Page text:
Category: Manufacturing and Bioprocessing
Purpose: Wet granulation using twin screw extrusion process is a promising manufacturing approach for continuous processing of pharmaceutical materials. Compared to conventional batch wet granulation processes, such as high shear and fluidized bed wet granulation, twin screw wet granulation has a number of distinctive advantages, such as suitability for continuous production, short processing time, and material residence time, process design modularity/flexibility, and ease of scale up. One of the notable challenges of wet granulation process is processing of hydrophobic APIs due to difficulties with wetting the powder bed and non-uniform distribution of liquid binder, which result in compromised critical quality attributes of the granules.
This study aimed at systematically investigating the role of distributive comb mixing element (GLC) and neutral dispersive mixing kneading block element (K90) at various liquid to solid (L/S) ratios on the structure and physical properties of granules containing high-doses (50-80% drug loading) of a poorly water-soluble drug, Albendazole, in a twin-screw wet granulation process.
Methods: Twin screw wet granulation was performed on a Leistritz Micro 18 twin screw extruder with L/D ratio of 25:1 at a feeding rate of 0.7 kg/hr and screw speed of 100 rpm. Formulations contained 50-80% Albendazole and a 50-20% of a 70/30: Lactose/MCC mixture and 3% HPC aqueous solution as a binder. Granules were dried overnight at 35 ⁰C and sieved using a sonic sifter for 3 minutes to obtain different size fractions. Particle size distribution was studied using a Camsizer XT. Particle morphology and internal porous structure were studied using SEM and X-ray computed tomographic (CT) imaging, respectively. Liquid binder distribution was investigated by measuring the concentration of a sulforhodamine b dye (in liquid binder solution) at different size fractions. Compaction and flow properties of granules were studied using a compaction simulator (simulating a Korsch XL400 tablet press at 10 ms dwell time) and a ring shear cell (RST-XS), respectively.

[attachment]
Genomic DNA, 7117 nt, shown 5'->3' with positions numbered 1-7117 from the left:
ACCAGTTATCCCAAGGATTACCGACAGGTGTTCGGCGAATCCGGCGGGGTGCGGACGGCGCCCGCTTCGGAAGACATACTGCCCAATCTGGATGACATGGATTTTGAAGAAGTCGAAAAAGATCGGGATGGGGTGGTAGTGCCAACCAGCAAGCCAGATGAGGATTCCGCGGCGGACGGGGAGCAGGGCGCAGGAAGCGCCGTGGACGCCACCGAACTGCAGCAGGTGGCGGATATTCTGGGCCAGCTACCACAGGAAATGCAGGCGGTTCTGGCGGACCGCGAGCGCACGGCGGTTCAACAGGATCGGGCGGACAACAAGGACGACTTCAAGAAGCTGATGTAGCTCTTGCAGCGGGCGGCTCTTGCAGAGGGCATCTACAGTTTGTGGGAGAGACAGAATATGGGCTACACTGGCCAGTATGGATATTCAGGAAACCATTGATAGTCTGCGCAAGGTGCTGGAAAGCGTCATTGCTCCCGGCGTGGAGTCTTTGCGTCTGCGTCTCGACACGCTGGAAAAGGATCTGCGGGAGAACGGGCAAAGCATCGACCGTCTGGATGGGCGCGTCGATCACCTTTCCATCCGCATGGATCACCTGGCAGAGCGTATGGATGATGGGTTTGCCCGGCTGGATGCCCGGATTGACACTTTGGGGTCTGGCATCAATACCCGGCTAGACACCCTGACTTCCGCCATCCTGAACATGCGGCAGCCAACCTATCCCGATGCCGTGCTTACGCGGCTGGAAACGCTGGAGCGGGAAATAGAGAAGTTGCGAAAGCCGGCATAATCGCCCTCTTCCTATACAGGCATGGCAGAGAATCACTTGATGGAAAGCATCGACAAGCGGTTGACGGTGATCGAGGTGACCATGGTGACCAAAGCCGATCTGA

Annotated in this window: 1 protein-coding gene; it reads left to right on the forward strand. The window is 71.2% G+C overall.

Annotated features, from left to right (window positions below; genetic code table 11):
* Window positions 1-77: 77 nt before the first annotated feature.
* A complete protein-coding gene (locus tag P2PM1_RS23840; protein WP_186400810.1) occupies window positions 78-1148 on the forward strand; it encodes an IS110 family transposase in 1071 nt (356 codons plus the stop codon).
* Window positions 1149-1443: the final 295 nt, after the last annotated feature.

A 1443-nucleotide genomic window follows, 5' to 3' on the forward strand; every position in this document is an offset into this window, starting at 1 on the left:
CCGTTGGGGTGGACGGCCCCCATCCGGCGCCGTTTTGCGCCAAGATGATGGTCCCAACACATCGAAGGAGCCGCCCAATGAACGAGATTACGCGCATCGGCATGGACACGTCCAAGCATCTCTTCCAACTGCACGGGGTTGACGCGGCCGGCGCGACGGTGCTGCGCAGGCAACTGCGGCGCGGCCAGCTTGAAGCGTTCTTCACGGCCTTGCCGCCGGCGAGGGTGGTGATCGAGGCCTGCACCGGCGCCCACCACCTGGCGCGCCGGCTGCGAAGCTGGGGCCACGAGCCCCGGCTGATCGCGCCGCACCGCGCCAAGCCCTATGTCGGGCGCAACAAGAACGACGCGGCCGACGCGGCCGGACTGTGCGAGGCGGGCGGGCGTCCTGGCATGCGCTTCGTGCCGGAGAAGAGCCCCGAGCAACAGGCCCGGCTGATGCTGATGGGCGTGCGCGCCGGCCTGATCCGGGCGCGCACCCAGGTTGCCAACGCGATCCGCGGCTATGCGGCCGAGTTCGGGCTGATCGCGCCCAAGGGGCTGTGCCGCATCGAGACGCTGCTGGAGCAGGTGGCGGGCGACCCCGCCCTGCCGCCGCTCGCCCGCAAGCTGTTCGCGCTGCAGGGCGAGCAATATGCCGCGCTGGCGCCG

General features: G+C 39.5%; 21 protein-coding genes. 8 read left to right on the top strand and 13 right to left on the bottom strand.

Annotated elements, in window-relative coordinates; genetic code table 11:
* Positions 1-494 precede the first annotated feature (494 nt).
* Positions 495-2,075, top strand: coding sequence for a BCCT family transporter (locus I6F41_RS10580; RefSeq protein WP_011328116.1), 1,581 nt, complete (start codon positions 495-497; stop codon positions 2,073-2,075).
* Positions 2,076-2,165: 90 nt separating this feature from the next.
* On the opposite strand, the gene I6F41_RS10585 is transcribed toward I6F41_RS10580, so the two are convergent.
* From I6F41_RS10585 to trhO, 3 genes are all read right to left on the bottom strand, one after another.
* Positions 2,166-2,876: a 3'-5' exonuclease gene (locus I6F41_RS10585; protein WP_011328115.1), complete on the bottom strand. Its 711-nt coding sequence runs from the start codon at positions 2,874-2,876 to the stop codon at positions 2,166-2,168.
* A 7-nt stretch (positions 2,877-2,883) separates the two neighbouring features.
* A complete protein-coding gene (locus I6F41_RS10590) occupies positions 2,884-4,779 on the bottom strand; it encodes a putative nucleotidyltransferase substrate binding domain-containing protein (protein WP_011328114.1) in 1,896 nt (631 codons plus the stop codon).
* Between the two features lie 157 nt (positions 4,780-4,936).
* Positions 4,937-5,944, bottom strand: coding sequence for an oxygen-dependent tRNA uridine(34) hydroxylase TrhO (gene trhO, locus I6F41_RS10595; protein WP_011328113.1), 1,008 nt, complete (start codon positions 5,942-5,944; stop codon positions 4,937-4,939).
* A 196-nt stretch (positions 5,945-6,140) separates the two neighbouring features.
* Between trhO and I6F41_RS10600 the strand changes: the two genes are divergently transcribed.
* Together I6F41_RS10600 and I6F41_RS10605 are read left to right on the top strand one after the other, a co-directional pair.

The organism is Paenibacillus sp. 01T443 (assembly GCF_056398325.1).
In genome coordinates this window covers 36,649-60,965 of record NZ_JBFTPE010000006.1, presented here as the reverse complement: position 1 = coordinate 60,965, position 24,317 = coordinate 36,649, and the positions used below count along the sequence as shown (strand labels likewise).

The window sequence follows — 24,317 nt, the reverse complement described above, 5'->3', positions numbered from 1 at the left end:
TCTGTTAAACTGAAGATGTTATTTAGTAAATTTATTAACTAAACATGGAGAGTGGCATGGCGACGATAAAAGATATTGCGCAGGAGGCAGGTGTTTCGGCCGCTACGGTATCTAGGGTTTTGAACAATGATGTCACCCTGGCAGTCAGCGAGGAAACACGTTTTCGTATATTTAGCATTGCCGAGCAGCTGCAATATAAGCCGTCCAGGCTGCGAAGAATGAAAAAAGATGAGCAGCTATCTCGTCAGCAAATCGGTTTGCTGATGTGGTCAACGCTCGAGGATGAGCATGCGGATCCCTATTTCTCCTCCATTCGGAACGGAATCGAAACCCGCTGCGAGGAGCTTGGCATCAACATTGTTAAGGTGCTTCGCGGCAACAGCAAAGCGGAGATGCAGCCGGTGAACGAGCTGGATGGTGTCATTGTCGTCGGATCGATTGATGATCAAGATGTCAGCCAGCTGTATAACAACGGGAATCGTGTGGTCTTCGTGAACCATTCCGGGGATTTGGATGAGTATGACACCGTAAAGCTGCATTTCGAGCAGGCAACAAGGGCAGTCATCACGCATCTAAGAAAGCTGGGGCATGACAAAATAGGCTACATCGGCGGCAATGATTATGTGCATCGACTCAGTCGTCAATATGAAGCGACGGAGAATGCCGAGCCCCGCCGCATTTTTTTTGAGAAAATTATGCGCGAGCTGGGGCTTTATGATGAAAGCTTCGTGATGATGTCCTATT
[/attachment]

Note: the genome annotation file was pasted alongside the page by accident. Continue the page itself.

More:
Results: Several screw configurations different in the number and position of each mixing element were studied. In comparison to GLC element, K90 kneading element resulted in larger granules especially at higher L/S ratios. Placing a second GLC element before the extrudate discharge resulted in smaller granule with an approximately 8% and 57% reduction in the D50 for 0.2 and 0.3 L/S ratios. Thus, granule size is more sensitive to screw profile at a higher L/S ratio. Scanning electron microscopy images of the granules showed that the use of a kneading element resulted in the formation of compact elongated granules, while GLC element formed more porous irregularly-shaped granular particles, likely due to greater extent of granule break-up and aggregation within GLC shear fields (Fig 1(a) and (b)).
At the L/S=0.3, granule porosity estimated using X-ray CT scan was about 32% and 3.5% for granules prepared using a single GLC or K90 element along the screw, respectively. Clearly, the use of a GLC element is significantly less effective in consolidating granules. This was further elaborated using the tablet compaction experiments. Analysis of a sample (with L/S=0.4) prepared using two GLC elements as opposed to a sample prepared by a combination of K90 and GLC element showed an improvement of tablet tensile strength (compacted with 300 MPa compaction pressure) from 2.7 to 4 MPa; approximately 50% increase in the tablet’s tensile strength.
The use of a larger number of GLC element in the screw profile led to more uniform distribution of binder solution in the granule for all size fractions. In the case of a single K90 or all conveying elements screw profiles, binder was more concentrated in larger granules (Fig 1(c)). The higher mixing efficiency of GLC elements is also demonstrated by the longer mean residence time and broader residence time distribution (RTD) indicative of higher extent of axial back-mixing in the extrusion process (Fig 1(d)). All granules demonstrated good compactibility and compacts of 3 MPa tensile strength were readily achieved.
Conclusion: The results of this study demonstrate that twin-screw wet granulation with GLC elements are more efficient in terms of achieving granules with smaller particles sizes, higher porosity, and compactibility, more uniform binder distribution and a broader residence time distribution that was strongly dependent on the L/S ratio.